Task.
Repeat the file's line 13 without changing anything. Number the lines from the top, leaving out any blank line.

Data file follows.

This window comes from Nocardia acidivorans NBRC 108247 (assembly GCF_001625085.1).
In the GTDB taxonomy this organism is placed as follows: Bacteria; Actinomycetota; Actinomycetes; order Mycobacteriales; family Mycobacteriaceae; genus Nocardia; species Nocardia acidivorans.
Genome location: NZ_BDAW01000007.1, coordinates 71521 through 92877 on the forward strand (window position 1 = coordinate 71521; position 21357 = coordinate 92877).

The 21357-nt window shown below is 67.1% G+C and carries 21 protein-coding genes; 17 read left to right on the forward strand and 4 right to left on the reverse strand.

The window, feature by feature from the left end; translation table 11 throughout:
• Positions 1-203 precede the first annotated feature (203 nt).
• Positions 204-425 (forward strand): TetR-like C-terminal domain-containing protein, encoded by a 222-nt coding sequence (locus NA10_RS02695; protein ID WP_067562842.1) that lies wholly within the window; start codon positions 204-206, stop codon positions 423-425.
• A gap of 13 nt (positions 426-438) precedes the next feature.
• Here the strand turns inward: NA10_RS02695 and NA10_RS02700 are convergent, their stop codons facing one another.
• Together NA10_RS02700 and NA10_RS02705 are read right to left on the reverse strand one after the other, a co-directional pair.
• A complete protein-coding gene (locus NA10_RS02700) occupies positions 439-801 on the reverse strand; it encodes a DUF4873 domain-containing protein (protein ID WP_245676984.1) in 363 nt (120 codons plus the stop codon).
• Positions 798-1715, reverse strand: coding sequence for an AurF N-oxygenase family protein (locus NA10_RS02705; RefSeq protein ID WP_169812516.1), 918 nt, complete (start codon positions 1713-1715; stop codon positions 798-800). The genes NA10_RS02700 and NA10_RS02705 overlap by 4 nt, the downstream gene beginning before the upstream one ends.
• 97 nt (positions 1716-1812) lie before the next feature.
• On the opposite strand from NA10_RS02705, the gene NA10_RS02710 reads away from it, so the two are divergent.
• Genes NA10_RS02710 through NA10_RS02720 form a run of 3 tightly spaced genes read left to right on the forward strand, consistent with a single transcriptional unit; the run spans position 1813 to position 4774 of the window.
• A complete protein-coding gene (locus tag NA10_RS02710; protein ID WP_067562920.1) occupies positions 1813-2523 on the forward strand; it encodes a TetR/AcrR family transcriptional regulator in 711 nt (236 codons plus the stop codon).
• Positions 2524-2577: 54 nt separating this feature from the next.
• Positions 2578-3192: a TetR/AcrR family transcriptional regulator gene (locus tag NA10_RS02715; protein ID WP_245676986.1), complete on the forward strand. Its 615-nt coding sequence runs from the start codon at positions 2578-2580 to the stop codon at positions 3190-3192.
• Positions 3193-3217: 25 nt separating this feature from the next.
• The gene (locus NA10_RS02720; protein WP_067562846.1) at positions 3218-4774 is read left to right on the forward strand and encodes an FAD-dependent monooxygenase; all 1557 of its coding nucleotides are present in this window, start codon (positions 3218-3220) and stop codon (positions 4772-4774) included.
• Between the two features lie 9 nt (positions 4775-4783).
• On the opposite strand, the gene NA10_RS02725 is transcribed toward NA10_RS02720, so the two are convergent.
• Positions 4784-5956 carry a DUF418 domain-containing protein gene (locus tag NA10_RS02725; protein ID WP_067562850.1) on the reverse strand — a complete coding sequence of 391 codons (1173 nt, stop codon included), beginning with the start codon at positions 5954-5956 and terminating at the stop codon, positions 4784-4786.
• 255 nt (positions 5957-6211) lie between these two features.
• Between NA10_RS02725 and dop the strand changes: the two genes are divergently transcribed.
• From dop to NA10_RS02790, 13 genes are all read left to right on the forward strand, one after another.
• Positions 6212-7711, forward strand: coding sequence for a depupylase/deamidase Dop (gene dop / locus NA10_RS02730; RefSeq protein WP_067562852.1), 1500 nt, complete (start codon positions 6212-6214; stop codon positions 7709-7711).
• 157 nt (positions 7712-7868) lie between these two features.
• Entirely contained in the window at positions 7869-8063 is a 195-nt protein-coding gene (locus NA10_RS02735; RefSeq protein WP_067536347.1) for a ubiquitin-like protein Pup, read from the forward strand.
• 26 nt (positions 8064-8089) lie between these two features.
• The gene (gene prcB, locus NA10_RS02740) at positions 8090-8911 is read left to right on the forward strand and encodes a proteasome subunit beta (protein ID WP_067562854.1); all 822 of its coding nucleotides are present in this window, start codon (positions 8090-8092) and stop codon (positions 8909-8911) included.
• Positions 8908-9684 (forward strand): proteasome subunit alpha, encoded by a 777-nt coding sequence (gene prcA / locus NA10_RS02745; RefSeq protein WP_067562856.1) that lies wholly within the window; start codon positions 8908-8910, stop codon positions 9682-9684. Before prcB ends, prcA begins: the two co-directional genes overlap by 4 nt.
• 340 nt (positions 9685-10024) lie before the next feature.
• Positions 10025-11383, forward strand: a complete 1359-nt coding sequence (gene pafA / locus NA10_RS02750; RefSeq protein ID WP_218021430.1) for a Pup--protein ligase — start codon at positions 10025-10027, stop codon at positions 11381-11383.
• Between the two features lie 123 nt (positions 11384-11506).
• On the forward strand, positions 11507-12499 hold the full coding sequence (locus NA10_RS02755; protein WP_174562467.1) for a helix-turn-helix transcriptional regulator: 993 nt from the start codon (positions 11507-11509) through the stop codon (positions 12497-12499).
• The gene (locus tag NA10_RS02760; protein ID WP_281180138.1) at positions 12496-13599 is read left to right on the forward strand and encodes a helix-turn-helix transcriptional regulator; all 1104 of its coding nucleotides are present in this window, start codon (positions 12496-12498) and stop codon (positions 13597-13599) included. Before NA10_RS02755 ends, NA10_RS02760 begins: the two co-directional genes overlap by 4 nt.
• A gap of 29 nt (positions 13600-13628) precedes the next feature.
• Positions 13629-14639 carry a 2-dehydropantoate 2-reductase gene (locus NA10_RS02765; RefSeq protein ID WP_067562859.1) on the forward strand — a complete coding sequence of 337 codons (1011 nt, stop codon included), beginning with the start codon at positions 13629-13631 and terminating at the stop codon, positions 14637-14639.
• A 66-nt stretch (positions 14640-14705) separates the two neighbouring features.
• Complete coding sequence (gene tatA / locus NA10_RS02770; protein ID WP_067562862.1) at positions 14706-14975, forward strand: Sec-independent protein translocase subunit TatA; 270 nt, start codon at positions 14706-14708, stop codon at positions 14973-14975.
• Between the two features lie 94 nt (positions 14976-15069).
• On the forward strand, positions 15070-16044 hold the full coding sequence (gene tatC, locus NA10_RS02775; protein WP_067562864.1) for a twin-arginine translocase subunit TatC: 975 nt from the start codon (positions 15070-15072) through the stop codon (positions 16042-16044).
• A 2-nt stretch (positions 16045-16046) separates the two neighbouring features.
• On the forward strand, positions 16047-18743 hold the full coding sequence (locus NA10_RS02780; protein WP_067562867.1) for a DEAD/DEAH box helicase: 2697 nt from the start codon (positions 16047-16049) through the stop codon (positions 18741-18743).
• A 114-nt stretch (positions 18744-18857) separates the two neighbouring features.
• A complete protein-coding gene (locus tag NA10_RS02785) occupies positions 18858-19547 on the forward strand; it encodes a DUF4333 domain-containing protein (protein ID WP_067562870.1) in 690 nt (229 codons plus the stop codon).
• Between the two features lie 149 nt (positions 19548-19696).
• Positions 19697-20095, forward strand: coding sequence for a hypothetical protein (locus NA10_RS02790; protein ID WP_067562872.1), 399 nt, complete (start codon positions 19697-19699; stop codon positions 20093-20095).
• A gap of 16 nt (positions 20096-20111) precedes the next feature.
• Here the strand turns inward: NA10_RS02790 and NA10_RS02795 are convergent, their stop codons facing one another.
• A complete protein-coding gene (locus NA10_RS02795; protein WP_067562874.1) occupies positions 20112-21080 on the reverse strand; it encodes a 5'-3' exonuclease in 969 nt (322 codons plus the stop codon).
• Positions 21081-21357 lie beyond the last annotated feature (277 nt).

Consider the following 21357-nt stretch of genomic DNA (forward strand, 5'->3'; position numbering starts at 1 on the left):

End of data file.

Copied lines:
• 97 nt (positions 1716-1812) lie before the next feature.